There has been a growing body of research exploring the bond that forms between people and their pets and the positive impact that our interactions with animals have on our emotional, psychological, physical, and spiritual well-being. The "human-animal bond" is a powerful force and those of us who have shared our lives with animals ... dogs, cats, horses, rodents, reptiles, fish, farm animals ... do not need research articles or statistics to prove it. We live it every moment that we interact with those animals, and for many of us the effects of that bond extend beyond those moments. Because of the importance these animals have in our lives and our efforts to care and provide for them, we are also affected by things that impact the animal's well-being, such as ...
Many pet owners or animal lovers may not consider seeking professional counseling when faced with challenges like these. You might believe that a counselor would not recognize the significance that any of these issues have for you or that the counselor might minimize it (e.g., "It is just an animal."). Sharon believes in honoring the bond that we have with our pets and in respecting the impact that pet-related concerns can have on a pet owner. She has lived with animals her whole life and has experienced all of the issues noted above. Sharon's family currently includes two dogs (Jasper and Aurora), two cats (Ceili and Roxie), a fancy rat (Pippin), and various inhabitants of a saltwater aquarium. As an animal-lover and a mental health professional, Sharon furthered her knowledge about the human-animal bond by obtaining professional certification in Animals and Human Health through the University of Denver's Institute for Human Animal Connection. She has also obtained training in Trauma-Focused Equine Assisted Psychotherapy through Natural Lifemanship, and completed the Pet Partners' Handler Training class through Therapy Pets of Greater Cincinnati.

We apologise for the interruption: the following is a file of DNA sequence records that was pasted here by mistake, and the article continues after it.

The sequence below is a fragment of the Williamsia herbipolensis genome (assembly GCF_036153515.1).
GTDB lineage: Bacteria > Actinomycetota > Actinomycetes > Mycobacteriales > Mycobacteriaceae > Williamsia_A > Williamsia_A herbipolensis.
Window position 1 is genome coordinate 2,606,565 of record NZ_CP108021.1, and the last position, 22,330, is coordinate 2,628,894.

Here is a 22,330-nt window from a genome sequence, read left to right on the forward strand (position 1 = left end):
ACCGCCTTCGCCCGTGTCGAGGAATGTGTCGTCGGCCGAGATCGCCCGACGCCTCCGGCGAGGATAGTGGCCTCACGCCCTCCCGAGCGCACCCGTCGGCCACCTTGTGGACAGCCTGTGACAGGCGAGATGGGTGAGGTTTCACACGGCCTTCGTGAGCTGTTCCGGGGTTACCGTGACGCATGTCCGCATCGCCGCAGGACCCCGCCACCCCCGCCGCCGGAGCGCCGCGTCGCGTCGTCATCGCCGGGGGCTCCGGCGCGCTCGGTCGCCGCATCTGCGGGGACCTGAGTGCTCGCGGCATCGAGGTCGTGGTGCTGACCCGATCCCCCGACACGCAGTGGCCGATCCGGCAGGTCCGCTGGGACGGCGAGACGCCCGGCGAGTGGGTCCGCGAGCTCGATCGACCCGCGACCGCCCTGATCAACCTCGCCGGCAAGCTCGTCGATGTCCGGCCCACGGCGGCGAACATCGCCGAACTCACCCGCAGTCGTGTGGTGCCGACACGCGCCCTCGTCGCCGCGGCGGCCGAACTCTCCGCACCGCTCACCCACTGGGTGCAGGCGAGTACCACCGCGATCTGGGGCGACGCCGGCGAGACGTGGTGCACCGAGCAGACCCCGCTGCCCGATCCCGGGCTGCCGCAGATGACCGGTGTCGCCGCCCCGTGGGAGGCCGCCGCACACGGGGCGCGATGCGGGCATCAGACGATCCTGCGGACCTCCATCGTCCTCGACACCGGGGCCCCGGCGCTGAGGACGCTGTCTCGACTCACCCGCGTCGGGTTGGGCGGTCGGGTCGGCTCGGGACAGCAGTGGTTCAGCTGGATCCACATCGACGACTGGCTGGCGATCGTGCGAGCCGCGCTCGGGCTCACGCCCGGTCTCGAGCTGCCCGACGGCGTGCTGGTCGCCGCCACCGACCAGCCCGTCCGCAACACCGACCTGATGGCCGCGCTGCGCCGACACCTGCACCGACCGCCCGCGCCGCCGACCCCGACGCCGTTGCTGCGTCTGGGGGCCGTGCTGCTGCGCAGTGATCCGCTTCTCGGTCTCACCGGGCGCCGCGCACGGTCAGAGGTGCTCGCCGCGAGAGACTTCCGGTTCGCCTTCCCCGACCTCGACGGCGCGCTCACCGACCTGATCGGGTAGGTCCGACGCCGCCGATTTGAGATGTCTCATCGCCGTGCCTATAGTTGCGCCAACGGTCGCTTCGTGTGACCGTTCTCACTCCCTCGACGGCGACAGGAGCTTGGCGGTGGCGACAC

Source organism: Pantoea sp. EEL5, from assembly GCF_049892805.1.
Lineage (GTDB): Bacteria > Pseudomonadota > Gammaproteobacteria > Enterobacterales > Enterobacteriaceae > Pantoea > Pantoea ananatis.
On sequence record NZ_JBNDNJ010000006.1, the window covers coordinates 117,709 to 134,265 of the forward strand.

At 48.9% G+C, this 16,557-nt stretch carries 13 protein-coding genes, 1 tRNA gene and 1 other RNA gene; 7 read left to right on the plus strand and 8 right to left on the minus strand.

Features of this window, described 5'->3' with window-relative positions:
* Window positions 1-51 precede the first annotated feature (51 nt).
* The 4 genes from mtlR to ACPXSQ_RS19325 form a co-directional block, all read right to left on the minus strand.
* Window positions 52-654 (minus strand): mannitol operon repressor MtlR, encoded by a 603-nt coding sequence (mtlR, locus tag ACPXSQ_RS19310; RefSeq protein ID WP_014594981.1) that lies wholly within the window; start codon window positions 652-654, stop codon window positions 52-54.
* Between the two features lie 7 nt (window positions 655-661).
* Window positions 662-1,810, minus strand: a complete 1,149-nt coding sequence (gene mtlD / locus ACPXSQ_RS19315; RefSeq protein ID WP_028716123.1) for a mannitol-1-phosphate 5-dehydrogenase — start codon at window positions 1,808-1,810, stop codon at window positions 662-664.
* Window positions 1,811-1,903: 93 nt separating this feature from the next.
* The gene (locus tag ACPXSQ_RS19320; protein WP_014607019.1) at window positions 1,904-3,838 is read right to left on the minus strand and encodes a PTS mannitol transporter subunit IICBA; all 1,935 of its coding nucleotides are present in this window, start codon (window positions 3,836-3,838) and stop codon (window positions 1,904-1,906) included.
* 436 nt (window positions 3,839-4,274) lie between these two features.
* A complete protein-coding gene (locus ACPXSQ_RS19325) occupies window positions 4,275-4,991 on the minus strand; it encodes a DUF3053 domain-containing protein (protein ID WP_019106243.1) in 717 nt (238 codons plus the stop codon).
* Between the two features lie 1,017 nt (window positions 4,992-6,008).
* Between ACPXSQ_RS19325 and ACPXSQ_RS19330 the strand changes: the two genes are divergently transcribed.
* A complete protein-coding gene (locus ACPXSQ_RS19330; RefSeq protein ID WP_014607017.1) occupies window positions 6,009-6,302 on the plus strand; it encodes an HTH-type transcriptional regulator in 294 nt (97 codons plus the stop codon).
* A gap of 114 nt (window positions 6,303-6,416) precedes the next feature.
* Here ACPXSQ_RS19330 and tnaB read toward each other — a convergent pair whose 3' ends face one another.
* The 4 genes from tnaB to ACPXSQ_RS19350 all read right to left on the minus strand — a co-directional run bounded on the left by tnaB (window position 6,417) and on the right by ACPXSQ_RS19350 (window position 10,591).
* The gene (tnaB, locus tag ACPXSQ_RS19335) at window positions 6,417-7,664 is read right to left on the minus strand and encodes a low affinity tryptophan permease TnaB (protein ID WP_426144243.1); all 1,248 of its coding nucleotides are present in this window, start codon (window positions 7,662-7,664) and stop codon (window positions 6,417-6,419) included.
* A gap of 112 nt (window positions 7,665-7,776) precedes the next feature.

Counseling to address the impact of pet-related concerns is designed to validate your feelings and your experiences, and to help you cope with issues such as the illness of a pet, prepare for loss when facing a pet's terminal illness, and heal from the loss of a pet regardless of the nature of that loss (e.g., death, divorce, the pet escaping the yard, etc.). When an animal is a part of our family, our emotional reactions to these things can be just as strong as if it were a human family member and we might need additional support or assistance in dealing with such concerns. (PLEASE NOTE: Sharon does not provide animal training or directly address behavioral issues in animals. She provides counseling to assist humans with the impact pet-related concerns have on them.)
If counseling can be beneficial for you (or your child/teen) in coping with pet-related concerns, please contact Sharon at 513-445-9959 or via our Contact Form.